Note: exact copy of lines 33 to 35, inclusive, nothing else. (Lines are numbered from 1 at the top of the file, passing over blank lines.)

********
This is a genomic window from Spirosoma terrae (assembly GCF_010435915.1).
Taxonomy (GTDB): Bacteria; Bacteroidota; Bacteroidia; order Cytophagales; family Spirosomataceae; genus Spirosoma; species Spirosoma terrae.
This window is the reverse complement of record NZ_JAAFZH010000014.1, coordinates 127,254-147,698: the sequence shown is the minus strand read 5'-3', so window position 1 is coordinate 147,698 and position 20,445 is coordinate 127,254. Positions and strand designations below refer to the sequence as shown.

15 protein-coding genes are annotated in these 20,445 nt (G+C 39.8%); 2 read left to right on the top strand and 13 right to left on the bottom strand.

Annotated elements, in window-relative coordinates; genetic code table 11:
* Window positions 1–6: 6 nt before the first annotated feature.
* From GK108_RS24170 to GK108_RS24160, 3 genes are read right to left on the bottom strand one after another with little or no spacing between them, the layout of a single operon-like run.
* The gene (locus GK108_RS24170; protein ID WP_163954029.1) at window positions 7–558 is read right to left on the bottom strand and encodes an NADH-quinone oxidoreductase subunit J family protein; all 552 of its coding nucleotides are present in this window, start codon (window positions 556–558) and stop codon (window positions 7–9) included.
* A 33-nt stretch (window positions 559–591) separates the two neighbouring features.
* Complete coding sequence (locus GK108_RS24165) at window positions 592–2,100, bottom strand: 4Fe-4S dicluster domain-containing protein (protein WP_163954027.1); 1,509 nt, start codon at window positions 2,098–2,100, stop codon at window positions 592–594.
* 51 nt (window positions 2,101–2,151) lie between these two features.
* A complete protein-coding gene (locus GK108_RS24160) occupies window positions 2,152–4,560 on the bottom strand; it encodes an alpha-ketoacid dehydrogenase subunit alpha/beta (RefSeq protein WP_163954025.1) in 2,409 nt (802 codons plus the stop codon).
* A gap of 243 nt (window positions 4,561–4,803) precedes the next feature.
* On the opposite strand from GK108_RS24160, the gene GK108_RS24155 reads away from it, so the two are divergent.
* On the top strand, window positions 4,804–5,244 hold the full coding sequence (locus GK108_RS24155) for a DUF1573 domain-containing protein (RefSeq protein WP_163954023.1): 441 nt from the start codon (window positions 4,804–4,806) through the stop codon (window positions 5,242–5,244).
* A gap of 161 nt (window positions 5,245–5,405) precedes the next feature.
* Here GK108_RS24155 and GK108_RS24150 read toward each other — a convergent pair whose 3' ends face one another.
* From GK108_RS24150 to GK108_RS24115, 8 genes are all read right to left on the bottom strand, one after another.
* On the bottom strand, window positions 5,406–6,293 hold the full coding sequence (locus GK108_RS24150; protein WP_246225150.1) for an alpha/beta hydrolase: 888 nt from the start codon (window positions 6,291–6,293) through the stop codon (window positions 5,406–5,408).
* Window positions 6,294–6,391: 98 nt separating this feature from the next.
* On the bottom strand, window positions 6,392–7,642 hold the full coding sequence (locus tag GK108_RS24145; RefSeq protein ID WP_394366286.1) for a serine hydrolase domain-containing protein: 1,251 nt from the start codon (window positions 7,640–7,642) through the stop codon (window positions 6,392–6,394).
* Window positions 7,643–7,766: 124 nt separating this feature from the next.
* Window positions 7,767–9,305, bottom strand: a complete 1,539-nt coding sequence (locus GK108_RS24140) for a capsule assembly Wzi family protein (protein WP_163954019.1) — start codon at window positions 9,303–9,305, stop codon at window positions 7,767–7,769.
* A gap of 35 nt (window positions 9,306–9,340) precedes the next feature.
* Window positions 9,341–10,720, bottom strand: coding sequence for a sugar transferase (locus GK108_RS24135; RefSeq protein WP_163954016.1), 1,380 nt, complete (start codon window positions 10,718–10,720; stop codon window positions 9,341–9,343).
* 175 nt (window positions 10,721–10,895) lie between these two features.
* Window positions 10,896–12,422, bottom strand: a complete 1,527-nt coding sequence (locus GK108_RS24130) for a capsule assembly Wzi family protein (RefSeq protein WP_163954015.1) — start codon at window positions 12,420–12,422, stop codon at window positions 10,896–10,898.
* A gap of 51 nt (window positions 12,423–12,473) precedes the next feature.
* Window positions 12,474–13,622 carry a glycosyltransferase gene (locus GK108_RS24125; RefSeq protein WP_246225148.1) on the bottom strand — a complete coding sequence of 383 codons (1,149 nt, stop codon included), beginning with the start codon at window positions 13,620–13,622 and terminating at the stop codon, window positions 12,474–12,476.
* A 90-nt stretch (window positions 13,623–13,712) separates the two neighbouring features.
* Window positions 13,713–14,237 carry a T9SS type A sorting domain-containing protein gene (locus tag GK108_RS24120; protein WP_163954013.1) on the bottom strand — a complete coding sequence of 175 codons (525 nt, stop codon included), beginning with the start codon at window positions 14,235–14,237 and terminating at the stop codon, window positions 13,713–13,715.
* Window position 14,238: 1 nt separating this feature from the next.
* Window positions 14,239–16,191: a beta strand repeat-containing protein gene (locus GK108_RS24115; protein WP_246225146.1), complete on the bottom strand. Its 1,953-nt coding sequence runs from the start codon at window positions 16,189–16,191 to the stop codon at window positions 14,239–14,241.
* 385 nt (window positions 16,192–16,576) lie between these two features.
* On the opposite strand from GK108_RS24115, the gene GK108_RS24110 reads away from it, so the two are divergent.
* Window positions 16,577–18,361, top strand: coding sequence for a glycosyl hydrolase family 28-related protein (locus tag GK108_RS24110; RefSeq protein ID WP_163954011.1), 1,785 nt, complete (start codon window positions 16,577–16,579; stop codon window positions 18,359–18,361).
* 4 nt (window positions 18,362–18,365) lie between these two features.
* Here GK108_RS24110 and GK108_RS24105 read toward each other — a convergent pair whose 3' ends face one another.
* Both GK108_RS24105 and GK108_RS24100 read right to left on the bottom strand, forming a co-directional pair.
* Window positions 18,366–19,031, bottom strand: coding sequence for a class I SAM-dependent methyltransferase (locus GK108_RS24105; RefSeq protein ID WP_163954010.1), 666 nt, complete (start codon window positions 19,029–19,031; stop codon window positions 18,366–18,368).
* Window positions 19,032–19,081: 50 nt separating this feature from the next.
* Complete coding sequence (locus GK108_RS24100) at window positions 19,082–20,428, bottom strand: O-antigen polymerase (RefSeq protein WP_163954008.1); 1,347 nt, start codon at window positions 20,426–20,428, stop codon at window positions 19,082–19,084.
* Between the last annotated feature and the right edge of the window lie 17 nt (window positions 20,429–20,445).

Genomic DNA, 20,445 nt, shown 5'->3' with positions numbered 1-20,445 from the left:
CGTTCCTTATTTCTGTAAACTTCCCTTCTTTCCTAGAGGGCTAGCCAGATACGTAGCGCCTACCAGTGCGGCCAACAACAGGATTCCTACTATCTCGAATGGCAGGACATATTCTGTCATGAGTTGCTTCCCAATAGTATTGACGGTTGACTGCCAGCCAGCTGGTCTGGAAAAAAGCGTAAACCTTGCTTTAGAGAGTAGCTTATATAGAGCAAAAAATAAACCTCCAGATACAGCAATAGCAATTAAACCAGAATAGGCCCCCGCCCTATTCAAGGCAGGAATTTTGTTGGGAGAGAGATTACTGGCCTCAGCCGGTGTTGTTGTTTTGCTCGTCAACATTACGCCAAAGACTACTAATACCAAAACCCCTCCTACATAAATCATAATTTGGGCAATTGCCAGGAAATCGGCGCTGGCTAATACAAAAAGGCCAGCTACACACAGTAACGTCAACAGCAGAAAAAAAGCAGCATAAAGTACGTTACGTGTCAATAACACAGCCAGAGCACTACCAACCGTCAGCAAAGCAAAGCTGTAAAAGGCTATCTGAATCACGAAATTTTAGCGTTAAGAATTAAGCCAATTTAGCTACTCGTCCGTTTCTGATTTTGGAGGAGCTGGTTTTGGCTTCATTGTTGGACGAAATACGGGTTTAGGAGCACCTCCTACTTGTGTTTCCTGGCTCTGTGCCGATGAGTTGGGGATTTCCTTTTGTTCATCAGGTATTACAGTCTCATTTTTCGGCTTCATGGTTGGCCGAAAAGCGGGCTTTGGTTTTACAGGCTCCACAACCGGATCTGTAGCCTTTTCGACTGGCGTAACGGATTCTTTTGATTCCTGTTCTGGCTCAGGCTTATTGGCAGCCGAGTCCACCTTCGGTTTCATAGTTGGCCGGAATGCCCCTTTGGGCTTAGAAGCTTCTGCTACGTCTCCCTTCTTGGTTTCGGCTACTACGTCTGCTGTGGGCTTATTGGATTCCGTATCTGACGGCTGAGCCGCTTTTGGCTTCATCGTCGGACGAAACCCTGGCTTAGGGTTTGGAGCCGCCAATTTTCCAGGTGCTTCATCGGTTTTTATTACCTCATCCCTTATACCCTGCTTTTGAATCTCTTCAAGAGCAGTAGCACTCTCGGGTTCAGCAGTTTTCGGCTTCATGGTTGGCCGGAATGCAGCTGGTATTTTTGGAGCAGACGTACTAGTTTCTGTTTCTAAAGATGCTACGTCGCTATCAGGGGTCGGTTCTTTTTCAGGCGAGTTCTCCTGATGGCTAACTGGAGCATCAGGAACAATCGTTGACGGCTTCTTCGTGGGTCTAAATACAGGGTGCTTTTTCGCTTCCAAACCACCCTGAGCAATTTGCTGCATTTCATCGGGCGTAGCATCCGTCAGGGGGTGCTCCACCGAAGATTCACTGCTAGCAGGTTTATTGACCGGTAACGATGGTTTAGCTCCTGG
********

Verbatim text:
* Window positions 14,239–16,191: a beta strand repeat-containing protein gene (locus GK108_RS24115; protein WP_246225146.1), complete on the bottom strand. Its 1,953-nt coding sequence runs from the start codon at window positions 16,189–16,191 to the stop codon at window positions 14,239–14,241.
* 385 nt (window positions 16,192–16,576) lie between these two features.
* On the opposite strand from GK108_RS24115, the gene GK108_RS24110 reads away from it, so the two are divergent.